Time for change

            It might sound funny to most, but you may soon start seeing a phenomena that we have not seen in a long time around corporate America; that being the re-birth of the whistleblower! Ayah, the whistleblower. Defined as the person, generally an insider, who steps forward and alerts us as to what is really going on in a company that executives don’t want you to know. What really happens on the late shift, when production is more important than say, worker safety?

            Over the last few years some have stepped forward, such as Lynn Brewer who blew the whistle on Enron. As well as Cynthia Cooper a former World Com employee who pointed out how the company hid profits through phony auditing and of course Jeffery Wigand who exposed the tobacco industries chemical alteration of nicotine to make it stronger. Needless to say all found employment elsewhere after their disclosures.

            You haven’t heard too much from these folks as of late. Mainly because the present administration considers its clients the companies, not the clientele they serve. Inspectors and regulators instead of being watchdogs for the last eight years have adopted a, “Hey lets work with em’ instead of trying to shut them down.” A friendlier inspector who has almost becomes an extra employee of the business they are regulating rather than one who is looked at as someone to be feared. We can look at meat, lettuce and toy recalls in the last year to see how poorly this approach has been working.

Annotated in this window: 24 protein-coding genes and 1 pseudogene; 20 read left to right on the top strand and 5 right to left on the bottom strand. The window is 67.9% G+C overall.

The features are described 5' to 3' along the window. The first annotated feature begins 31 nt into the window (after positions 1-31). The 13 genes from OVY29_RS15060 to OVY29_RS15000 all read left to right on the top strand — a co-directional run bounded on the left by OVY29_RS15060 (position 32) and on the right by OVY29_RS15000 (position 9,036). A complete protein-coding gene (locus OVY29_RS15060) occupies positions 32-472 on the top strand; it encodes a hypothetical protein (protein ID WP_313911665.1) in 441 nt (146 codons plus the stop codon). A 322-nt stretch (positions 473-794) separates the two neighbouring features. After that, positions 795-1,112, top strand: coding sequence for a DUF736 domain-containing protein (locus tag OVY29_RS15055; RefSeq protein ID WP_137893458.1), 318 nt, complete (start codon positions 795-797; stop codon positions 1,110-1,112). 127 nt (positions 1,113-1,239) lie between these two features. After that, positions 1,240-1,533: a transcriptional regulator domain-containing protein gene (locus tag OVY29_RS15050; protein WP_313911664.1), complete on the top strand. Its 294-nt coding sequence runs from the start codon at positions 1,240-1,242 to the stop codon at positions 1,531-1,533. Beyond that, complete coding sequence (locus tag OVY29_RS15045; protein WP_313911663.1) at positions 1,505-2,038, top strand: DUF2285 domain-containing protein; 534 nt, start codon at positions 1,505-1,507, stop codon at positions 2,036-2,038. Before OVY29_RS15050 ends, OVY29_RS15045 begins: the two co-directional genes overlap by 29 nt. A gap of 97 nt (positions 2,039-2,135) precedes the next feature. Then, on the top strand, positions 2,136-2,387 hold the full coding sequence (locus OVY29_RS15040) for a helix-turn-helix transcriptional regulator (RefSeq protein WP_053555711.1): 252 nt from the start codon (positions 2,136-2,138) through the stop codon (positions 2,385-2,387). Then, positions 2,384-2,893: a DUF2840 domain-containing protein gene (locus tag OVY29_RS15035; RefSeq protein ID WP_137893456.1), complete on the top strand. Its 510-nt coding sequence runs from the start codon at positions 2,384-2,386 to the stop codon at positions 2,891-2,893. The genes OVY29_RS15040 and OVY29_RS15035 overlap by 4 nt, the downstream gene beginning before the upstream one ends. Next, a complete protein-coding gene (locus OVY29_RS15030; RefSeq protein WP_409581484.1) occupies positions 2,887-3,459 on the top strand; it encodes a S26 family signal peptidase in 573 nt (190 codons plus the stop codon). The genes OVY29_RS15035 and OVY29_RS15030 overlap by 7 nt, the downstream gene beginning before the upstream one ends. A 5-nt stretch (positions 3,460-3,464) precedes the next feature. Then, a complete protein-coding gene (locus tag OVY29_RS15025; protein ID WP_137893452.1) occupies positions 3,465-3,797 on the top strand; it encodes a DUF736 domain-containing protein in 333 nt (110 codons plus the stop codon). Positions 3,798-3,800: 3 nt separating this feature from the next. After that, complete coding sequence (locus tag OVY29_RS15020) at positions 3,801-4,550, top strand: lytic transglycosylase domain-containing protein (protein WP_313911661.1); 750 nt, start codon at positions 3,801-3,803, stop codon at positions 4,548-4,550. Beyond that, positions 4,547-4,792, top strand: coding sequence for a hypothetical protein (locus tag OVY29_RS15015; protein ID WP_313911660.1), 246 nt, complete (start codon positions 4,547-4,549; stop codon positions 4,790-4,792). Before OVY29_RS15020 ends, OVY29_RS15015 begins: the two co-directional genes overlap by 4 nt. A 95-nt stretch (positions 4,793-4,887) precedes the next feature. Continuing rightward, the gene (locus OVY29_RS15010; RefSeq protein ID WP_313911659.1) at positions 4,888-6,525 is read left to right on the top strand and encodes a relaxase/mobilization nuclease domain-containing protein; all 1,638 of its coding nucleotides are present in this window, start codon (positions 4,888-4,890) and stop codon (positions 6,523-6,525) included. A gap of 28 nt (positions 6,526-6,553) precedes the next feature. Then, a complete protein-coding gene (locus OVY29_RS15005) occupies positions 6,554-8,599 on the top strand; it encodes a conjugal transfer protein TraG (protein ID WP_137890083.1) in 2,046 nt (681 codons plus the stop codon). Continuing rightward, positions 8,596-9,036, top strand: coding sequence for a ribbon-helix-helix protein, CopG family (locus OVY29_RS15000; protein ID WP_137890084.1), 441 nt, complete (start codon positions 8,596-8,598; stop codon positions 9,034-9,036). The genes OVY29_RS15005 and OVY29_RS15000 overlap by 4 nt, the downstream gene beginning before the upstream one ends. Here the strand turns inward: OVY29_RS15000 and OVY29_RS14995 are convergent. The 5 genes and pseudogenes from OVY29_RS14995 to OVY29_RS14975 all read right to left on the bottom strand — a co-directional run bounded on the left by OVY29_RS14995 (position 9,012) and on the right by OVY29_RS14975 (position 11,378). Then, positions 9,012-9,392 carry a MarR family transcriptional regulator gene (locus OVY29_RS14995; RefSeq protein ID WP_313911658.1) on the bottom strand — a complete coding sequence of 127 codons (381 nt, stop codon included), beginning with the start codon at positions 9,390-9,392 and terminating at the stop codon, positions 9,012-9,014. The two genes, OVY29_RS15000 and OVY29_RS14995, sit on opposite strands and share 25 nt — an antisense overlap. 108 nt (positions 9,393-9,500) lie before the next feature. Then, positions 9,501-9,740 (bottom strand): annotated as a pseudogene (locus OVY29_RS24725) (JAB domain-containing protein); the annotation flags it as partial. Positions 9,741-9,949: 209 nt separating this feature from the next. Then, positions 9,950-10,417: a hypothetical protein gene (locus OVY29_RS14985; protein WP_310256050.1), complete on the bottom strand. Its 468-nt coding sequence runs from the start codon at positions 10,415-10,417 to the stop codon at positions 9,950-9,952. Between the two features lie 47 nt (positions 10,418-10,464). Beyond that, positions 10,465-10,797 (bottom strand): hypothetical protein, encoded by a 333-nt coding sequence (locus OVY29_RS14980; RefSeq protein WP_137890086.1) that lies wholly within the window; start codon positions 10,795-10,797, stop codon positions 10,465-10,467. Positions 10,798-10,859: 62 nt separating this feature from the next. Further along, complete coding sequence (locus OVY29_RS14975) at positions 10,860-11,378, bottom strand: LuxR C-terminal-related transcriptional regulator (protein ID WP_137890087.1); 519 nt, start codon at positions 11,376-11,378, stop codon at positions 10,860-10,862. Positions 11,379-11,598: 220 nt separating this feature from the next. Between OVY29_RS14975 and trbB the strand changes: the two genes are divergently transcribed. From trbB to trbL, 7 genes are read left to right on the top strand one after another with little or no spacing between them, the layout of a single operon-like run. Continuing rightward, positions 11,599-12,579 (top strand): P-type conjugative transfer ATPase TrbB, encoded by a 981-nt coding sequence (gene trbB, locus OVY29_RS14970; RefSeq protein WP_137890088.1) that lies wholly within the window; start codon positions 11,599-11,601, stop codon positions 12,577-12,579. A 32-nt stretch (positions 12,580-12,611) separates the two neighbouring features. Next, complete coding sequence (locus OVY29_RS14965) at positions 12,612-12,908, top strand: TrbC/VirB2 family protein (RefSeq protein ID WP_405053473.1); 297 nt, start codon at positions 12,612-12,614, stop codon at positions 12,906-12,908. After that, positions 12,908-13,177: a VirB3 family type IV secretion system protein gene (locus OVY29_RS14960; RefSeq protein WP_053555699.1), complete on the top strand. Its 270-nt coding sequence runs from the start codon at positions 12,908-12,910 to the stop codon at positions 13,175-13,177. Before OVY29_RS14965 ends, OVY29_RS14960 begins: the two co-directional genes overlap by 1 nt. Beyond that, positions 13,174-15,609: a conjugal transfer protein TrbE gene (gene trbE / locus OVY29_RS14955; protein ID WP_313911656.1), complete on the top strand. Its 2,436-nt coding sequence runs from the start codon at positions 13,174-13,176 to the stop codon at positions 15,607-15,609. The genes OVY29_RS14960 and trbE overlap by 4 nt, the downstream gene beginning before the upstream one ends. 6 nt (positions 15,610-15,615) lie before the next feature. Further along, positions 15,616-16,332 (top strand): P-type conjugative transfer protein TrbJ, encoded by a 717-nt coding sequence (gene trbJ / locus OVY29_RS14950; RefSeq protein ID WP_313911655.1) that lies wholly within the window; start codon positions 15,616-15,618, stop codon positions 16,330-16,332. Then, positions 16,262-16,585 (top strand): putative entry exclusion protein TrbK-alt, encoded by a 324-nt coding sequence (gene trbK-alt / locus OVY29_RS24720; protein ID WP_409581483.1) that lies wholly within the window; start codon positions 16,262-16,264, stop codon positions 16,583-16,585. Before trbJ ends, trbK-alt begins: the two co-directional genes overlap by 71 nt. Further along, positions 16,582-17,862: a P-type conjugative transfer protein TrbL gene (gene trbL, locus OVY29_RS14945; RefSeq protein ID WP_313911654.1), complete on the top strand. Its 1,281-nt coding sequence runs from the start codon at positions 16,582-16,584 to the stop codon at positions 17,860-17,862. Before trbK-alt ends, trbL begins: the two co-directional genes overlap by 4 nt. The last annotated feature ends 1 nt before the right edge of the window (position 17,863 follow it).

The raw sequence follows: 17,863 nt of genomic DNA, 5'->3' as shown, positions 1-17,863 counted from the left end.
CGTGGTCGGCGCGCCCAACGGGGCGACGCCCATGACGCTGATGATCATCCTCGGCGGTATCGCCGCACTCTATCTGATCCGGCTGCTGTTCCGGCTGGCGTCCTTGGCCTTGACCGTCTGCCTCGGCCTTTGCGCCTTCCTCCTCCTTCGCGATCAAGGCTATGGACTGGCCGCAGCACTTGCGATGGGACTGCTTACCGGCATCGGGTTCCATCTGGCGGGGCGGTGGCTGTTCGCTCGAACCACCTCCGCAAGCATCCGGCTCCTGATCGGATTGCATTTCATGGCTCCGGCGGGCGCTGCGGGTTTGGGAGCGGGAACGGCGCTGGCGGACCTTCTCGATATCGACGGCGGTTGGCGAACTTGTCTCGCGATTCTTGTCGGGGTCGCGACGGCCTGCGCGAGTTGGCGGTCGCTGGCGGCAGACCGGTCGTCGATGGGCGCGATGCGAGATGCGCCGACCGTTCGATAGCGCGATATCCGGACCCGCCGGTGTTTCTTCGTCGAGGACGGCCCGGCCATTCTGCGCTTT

But being whistleblowers, is risky business. The Peach bottom nuclear plant guard that taped his buddies sleeping got fired. And many others have been let go as well. Now you might say there are laws to protect people whose only crime is to alert the public to keep them safe. And you would be right, but companies find ways of getting rid of trouble makers, especially if they feel the mood in Washington is more of support for them than the whistleblower, but change is in the air!

            It is the main reason a lot of airplanes have been sitting on the ground as of late. It seems the FAA has suddenly decided that the airlines are what they are to be regulating not making sure they turn a good profit year by looking the other way.

            The candidate’s messages of change seem to be resonating in Washington as with the voters. I particularly like the ad now running for Barrack Obama where he points out how Medicare is prohibited form getting bids for drugs and finding the lowest prices. The man on the committee that made sure that was part of the law, left Washington and now works for the drug industry at two million a year. Assured that if he is elected this will not happen under his administration, gives one hope. It is hard not to be cynical and not dismiss this all as campaign rhetoric but change has been a long time coming and as the old song goes hopefully, “it will be a long time gone!”




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